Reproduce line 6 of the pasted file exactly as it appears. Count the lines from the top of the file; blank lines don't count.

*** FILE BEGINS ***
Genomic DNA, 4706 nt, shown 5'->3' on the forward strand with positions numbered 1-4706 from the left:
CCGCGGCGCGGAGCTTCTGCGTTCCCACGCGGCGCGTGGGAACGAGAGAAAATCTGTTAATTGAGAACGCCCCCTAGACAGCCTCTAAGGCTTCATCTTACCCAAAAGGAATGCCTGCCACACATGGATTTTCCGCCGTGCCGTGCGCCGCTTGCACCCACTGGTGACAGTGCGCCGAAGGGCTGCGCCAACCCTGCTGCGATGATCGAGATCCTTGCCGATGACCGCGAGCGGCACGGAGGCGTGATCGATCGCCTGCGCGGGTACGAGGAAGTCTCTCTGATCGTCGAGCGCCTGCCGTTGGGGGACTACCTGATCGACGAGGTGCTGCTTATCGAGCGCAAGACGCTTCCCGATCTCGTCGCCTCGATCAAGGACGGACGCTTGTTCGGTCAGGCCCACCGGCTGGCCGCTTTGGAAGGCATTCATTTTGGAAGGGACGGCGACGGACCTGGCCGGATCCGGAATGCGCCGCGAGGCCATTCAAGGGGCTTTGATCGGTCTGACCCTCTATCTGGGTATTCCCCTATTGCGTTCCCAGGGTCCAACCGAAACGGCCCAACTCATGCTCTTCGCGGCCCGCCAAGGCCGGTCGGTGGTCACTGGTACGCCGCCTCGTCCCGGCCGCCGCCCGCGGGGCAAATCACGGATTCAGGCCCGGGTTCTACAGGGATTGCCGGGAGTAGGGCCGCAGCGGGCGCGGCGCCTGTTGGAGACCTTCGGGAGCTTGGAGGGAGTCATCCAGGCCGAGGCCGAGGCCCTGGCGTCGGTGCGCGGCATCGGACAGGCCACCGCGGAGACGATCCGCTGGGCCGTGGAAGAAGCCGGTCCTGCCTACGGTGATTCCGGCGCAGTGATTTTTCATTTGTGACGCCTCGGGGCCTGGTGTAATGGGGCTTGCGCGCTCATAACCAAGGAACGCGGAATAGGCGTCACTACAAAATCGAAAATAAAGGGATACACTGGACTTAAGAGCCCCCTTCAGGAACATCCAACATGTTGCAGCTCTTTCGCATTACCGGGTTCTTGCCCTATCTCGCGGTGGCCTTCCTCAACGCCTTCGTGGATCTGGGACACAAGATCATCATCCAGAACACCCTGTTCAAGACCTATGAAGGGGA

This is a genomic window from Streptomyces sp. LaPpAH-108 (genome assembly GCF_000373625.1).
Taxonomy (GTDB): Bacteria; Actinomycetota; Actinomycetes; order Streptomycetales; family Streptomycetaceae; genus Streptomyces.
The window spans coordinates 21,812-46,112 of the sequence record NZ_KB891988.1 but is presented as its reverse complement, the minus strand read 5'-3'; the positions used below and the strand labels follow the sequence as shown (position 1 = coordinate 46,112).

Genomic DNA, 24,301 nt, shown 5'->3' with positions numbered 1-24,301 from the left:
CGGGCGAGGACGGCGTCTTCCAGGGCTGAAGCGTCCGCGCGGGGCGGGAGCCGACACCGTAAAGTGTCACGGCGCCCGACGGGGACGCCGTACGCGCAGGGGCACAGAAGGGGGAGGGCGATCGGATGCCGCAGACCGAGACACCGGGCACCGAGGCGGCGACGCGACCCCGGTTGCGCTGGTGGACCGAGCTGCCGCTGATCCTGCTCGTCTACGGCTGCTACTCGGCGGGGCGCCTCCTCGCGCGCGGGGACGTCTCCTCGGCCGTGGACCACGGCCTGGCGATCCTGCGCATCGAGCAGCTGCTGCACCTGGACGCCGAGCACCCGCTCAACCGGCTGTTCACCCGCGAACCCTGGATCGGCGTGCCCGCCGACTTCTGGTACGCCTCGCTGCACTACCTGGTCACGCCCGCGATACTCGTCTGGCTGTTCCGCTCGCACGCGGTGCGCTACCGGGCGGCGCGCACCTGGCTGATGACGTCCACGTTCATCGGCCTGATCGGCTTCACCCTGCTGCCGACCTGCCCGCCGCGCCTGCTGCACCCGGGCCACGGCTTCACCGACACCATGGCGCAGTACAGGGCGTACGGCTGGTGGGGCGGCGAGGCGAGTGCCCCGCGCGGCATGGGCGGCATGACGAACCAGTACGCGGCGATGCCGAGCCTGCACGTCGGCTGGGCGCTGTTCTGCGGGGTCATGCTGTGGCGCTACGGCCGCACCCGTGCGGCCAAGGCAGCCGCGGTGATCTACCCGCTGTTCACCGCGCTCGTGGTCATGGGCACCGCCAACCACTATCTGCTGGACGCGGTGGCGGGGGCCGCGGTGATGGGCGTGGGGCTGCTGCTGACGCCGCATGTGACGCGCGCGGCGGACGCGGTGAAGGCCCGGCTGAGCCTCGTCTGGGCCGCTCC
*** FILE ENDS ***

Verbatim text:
Genomic DNA, 24,301 nt, shown 5'->3' with positions numbered 1-24,301 from the left: